In 1976, Barnes set up shop at 4781 White Plains Road in the Bronx, where his studio had an adjoining record shop called Wackie’s House of Music. At the time he worked in construction, and spent his earnings on equipment from the Sam Ash music store on West 48th Street in Manhattan. Financial constraints led to technological ones, which required resourcefulness in his recording strategies. The result was a rich and textured sound that gave his studio’s music an audible signature, which in reggae and dub carries just as much weight as the songwriting; the studio itself is considered an instrument.
Barnes recorded and released albums by a stable of lesser-known and emerging vocalists and songwriters — Love Joys, Milton Henry, Junior Delahaye, Annette Brissett and Prince Douglas — all backed by his mighty studio band, the six-piece Wackie’s Rhythm Force. On the early hip-hop single “Wack Rap” by Solid C., Bobby D. and Kool Drop, Barnes experimented with styles that demonstrated the Bronx’s swirl of influences at the time, combining M.C.s with a disco beat and elements of dub production. His innovations appealed to artists in other genres, too: The dub techno innovators Moritz von Oswald and Mark Ernestus started reissuing Wackie’s records on their Basic Channel label in 2001.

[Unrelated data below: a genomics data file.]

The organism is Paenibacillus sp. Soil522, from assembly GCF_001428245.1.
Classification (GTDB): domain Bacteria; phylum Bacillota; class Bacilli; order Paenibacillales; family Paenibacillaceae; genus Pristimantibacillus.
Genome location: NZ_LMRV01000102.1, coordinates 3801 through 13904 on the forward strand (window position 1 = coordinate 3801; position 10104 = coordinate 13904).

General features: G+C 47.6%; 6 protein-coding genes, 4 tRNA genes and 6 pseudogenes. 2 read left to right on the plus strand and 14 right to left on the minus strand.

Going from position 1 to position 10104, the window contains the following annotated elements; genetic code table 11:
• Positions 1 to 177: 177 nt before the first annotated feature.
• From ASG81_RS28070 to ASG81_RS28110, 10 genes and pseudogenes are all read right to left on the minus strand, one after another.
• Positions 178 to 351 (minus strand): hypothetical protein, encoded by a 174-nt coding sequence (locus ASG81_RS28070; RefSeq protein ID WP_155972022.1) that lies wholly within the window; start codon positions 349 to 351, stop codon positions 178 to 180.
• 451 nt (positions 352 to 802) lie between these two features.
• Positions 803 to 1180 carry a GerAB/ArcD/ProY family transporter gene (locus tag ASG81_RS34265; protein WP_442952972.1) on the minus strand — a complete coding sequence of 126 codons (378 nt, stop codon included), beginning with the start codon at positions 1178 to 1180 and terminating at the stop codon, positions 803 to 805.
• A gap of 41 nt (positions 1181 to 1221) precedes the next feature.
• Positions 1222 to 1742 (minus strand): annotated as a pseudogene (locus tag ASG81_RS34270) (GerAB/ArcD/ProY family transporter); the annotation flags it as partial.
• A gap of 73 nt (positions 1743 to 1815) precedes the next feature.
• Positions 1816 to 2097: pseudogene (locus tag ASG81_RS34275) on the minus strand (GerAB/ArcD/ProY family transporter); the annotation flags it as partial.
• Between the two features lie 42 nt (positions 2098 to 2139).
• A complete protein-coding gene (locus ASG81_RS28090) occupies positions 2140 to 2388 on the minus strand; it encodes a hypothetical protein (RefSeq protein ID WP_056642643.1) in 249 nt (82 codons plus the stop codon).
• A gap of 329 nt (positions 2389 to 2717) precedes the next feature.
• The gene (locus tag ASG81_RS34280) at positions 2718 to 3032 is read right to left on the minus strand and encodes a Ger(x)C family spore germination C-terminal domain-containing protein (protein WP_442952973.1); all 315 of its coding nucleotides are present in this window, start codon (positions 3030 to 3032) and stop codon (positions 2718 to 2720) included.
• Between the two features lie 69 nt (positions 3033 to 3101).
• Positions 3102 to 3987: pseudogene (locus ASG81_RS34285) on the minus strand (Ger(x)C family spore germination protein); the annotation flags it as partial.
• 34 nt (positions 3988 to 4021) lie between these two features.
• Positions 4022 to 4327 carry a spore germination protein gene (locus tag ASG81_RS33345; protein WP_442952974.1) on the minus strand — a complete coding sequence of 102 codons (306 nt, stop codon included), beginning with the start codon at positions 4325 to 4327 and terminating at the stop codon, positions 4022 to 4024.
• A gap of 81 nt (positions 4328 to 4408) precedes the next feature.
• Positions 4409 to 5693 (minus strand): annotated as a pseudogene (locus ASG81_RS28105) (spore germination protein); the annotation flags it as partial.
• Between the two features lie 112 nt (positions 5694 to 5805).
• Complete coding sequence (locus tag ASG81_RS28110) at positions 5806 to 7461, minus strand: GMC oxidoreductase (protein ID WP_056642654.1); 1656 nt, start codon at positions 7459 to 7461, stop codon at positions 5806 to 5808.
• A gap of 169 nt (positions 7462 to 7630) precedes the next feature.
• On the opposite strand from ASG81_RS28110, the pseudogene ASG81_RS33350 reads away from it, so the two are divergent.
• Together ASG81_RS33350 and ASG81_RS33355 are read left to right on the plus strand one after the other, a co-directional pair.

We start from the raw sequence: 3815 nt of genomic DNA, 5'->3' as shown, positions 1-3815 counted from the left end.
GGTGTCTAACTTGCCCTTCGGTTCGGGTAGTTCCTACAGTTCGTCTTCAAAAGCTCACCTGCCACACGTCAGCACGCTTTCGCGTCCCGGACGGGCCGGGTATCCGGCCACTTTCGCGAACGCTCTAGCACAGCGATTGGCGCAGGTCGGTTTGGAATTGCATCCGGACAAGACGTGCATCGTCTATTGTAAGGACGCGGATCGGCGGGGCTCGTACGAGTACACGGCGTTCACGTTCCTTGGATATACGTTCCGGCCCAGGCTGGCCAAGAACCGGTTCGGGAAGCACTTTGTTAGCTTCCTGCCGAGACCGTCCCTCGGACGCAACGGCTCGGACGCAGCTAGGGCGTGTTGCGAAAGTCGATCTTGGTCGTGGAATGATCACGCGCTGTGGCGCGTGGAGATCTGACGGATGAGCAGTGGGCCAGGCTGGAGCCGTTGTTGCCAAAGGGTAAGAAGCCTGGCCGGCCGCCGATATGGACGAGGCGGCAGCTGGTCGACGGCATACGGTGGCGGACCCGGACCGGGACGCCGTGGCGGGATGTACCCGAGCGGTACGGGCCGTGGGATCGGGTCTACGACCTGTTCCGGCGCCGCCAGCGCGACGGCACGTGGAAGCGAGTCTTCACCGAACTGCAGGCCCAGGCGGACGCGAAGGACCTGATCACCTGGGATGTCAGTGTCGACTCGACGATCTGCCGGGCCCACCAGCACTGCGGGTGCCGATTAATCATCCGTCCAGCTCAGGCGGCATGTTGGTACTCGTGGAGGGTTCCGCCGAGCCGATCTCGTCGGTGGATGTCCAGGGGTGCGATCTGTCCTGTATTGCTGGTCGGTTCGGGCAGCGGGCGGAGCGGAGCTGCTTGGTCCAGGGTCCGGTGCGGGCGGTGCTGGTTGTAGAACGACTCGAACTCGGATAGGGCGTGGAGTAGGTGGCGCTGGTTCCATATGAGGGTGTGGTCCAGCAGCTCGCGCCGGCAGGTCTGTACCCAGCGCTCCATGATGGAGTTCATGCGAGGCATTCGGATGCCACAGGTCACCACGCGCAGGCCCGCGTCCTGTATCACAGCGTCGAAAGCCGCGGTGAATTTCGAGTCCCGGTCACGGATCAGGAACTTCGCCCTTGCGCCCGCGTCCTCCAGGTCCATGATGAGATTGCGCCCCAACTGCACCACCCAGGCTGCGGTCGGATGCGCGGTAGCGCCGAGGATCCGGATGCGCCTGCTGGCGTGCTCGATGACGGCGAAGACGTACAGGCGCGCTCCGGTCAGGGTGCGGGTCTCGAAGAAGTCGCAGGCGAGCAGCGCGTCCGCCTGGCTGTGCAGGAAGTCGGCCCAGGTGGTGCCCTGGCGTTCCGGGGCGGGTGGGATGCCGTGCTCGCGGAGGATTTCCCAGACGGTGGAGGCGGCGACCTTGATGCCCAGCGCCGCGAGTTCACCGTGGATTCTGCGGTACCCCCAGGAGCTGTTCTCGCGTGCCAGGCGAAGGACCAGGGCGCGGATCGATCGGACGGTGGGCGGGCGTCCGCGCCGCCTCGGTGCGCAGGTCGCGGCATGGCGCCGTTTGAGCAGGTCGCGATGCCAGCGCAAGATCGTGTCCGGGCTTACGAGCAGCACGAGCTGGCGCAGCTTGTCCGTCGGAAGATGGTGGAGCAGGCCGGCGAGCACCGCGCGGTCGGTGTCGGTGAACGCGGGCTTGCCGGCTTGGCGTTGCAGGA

Wackie’s relocated to Englewood, N.J., after the sale of the White Plains Road building in the late 1980s. Barnes spent much of the following decade in Kingston helping run a label the reggae musician Sugar Minott put together to bring up younger artists, but returned to New York in 1998 when his mother became ill. Around that time, Wackie’s moved back to the Bronx; it settled into its current location on Boston Road in 2014.
Ira Heaps of the now-defunct East Village record store Jammyland met Barnes when his shop became an outlet for some Wackie’s pressings done in 1998. For Heaps, the label captured a distinct New York spirit. “The dark, sparse sound was what I loved,” he wrote in an email. “New York was a great place in the ’70s and ’80s. It was dangerous, but full of soul. That whole vibe definitely found its way into the music.”